American Nuclear Society (ANS) President Andy Klein announced nine ANS Nuclear Grand Challenges (PDF file) that need to be resolved by 2030 at the society’s Annual Meeting in San Francisco today. They are:
1. Establish the scientific basis for modern low-dose radiation regulation.
2. Transform the way the nuclear technologies sector thinks about public engagement.
3. Close the nuclear fuel cycle.
4. Ensure continuous availability of radioisotopes.
5. Rejuvenate the nuclear technology infrastructure and facilities.
6. Accelerate development and qualification of advanced materials.
7. Accelerate utilization of simulation and experimentation.
8. Expedite licensing and deployment of advanced reactor designs.
9. Expedite nuclear education and knowledge transfer.
“America’s nuclear sector stands at a crossroads. Our organization aims to address some of the major technical nuclear challenges, so we can continue to enjoy the economic, political and social benefits from this vitally important technology for decades to come.”
“We received nearly 300 suggestions, and countless others were discussed within our professional divisions,” said Klein at a media briefing during the ANS Annual Meeting in San Francisco on June 12.
(left) ANS President Dr. Andy Klein (right) at the ATR complex at Idaho National Labs (INL) with Dr. Sean O’Kelly (left), INL Assistant Laboratory Director for the Advanced Test Reactor. Rejuvenating nuclear technology infrastructure and facilities is one of the ANS Nuclear Grand Challenges that was announced on June 12 during the ANS Annual Meeting.
The results described in the ANS Nuclear Grand Challenges report provide focus for those who will continue the mission to share information and engage with the public and policymakers to foster advancements in nuclear technology.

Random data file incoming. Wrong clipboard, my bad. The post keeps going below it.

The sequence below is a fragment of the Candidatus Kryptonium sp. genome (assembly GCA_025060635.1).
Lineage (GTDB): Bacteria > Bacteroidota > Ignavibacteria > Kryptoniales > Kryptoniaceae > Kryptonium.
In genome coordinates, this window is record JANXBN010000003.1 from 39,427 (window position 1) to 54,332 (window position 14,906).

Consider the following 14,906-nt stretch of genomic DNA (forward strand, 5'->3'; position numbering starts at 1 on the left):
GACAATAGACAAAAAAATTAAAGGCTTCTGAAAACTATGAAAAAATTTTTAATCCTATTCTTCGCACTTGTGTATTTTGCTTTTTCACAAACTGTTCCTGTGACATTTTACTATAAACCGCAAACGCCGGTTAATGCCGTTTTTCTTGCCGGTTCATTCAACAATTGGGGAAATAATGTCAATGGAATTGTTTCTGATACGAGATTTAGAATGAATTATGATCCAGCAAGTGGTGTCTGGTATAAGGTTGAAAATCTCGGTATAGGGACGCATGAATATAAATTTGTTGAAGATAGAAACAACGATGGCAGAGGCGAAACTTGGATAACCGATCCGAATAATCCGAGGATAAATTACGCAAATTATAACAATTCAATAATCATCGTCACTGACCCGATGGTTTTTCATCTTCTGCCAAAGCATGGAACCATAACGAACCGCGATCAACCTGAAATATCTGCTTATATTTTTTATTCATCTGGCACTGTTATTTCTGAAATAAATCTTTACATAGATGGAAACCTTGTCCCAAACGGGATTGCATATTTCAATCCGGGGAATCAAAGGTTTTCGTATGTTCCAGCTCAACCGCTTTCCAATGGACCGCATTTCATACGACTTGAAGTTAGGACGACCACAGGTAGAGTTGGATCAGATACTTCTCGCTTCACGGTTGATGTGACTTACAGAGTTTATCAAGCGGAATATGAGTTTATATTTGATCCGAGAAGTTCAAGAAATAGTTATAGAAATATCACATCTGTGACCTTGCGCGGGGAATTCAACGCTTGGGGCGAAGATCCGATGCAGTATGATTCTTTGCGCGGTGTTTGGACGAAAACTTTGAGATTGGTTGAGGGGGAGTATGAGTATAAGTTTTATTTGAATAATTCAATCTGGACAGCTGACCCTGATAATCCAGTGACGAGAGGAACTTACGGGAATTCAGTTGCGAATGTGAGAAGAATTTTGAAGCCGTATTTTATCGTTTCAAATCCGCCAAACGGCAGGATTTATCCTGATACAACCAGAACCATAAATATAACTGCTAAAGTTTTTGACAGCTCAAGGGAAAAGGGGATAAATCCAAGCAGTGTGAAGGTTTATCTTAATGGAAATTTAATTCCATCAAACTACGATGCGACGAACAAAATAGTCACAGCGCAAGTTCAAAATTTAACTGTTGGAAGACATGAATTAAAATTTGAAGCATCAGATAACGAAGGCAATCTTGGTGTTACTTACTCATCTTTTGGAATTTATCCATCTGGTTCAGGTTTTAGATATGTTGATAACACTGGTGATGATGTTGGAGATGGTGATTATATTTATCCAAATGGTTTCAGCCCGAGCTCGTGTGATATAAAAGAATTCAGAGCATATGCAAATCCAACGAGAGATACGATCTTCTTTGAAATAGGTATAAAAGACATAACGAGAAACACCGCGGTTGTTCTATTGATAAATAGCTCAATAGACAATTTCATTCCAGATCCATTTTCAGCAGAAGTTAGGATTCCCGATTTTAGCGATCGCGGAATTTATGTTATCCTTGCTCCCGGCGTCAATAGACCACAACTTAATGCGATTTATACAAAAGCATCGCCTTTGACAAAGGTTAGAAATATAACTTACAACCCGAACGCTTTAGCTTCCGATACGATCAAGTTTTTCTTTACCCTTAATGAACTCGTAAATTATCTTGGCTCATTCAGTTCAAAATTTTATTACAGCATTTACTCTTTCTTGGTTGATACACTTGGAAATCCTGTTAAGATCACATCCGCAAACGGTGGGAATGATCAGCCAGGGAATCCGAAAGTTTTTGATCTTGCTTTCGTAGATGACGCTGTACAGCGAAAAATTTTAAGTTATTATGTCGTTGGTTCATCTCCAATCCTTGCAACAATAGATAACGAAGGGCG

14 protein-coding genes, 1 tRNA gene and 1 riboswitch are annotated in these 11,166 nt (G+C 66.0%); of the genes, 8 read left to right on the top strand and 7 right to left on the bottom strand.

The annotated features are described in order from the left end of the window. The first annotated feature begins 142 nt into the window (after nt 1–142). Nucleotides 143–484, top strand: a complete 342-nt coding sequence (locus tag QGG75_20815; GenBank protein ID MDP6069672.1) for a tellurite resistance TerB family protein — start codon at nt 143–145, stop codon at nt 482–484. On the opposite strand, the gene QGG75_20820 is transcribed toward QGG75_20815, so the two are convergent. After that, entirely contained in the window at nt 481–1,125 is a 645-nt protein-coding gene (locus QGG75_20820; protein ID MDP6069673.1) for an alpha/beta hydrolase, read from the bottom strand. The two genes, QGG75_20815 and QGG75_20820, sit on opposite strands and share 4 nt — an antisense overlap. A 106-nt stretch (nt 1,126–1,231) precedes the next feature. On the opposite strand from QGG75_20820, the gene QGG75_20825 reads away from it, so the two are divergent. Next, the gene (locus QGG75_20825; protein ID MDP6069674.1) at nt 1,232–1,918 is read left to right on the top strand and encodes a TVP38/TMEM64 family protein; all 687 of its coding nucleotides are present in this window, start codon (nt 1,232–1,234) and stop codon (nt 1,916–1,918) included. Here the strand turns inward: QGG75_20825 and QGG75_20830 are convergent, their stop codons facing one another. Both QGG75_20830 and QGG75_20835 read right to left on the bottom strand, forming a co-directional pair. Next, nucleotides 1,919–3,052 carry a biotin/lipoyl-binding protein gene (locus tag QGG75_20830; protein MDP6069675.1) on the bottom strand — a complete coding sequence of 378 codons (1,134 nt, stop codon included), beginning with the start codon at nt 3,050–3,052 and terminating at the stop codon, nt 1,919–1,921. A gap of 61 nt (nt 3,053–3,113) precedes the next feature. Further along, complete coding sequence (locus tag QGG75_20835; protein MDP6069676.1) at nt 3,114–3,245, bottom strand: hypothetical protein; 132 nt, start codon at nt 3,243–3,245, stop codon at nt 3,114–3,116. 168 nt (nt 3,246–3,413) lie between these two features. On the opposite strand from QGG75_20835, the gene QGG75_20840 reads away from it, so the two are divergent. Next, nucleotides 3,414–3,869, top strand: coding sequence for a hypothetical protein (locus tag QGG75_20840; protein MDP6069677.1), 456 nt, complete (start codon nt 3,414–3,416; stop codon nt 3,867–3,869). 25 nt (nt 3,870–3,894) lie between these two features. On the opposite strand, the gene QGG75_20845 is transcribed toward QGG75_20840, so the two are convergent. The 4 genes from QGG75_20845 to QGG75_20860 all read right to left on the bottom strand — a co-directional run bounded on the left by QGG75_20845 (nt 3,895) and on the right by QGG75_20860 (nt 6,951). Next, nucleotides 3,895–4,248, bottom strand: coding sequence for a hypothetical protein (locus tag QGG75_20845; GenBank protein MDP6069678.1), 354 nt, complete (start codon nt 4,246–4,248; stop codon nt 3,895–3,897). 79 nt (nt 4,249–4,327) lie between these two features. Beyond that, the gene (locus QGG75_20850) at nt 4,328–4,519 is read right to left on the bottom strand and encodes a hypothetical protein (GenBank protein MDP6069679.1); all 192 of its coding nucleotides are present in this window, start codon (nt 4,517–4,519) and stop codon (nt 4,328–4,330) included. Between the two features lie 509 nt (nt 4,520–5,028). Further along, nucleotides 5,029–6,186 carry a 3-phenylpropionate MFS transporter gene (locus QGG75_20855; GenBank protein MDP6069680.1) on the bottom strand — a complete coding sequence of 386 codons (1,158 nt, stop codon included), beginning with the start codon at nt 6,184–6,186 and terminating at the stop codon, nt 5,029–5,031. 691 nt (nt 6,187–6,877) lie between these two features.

“The nuclear industry faces an exciting future as evidenced by the large number of private companies forming, all desiring to commercialize an advanced nuclear product,” stated Todd Allen, professor of engineering physics at University of Wisconsin and Third Way senior visiting fellow.
“In many cases, the performance of advanced materials is critical to making a concept commercially attractive. The material science nuclear grand challenge asks ANS members to use the most advanced tools to support the pace demanded by commercialization,” he continued.
The ANS Nuclear Grand Challenges will form a basis for ANS research and policy recommendations to government officials and agencies, partner organizations, and others interested in the future of nuclear technologies.
Communications Manager, American Nuclear Society
Established in 1954, ANS is an international professional organization of engineers and scientists devoted to the peaceful applications of nuclear science and technology. Its more than 10,000 members represent government, academia, research laboratories, medical facilities and private industry.
# # #